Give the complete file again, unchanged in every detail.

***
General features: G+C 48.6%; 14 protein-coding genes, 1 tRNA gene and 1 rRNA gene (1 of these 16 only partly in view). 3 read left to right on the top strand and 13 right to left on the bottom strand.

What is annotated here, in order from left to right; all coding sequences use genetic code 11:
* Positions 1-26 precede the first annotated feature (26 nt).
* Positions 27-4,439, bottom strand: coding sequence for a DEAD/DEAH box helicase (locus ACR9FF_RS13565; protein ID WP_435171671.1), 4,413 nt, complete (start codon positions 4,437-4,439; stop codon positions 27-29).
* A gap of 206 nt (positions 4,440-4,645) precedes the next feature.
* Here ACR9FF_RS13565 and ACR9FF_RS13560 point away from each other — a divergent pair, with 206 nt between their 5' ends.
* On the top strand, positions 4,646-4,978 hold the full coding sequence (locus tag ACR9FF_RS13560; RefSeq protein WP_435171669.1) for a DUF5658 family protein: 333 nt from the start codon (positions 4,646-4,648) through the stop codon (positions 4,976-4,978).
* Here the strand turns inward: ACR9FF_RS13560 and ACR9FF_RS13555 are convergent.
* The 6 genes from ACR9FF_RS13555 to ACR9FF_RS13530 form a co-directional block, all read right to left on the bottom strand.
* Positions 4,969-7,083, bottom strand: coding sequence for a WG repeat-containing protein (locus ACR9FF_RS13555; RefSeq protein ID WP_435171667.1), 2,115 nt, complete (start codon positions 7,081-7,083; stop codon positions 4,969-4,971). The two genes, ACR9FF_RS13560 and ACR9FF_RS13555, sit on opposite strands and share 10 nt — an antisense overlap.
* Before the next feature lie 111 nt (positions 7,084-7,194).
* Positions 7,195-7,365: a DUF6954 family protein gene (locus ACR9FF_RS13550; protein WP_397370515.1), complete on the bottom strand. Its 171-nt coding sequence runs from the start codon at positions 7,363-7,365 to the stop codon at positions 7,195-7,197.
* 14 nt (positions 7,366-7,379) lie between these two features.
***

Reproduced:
General features: G+C 48.6%; 14 protein-coding genes, 1 tRNA gene and 1 rRNA gene (1 of these 16 only partly in view). 3 read left to right on the top strand and 13 right to left on the bottom strand.

What is annotated here, in order from left to right; all coding sequences use genetic code 11:
* Positions 1-26 precede the first annotated feature (26 nt).
* Positions 27-4,439, bottom strand: coding sequence for a DEAD/DEAH box helicase (locus ACR9FF_RS13565; protein ID WP_435171671.1), 4,413 nt, complete (start codon positions 4,437-4,439; stop codon positions 27-29).
* A gap of 206 nt (positions 4,440-4,645) precedes the next feature.
* Here ACR9FF_RS13565 and ACR9FF_RS13560 point away from each other — a divergent pair, with 206 nt between their 5' ends.
* On the top strand, positions 4,646-4,978 hold the full coding sequence (locus tag ACR9FF_RS13560; RefSeq protein WP_435171669.1) for a DUF5658 family protein: 333 nt from the start codon (positions 4,646-4,648) through the stop codon (positions 4,976-4,978).
* Here the strand turns inward: ACR9FF_RS13560 and ACR9FF_RS13555 are convergent.
* The 6 genes from ACR9FF_RS13555 to ACR9FF_RS13530 form a co-directional block, all read right to left on the bottom strand.
* Positions 4,969-7,083, bottom strand: coding sequence for a WG repeat-containing protein (locus ACR9FF_RS13555; RefSeq protein ID WP_435171667.1), 2,115 nt, complete (start codon positions 7,081-7,083; stop codon positions 4,969-4,971). The two genes, ACR9FF_RS13560 and ACR9FF_RS13555, sit on opposite strands and share 10 nt — an antisense overlap.
* Before the next feature lie 111 nt (positions 7,084-7,194).
* Positions 7,195-7,365: a DUF6954 family protein gene (locus ACR9FF_RS13550; protein WP_397370515.1), complete on the bottom strand. Its 171-nt coding sequence runs from the start codon at positions 7,363-7,365 to the stop codon at positions 7,195-7,197.
* 14 nt (positions 7,366-7,379) lie between these two features.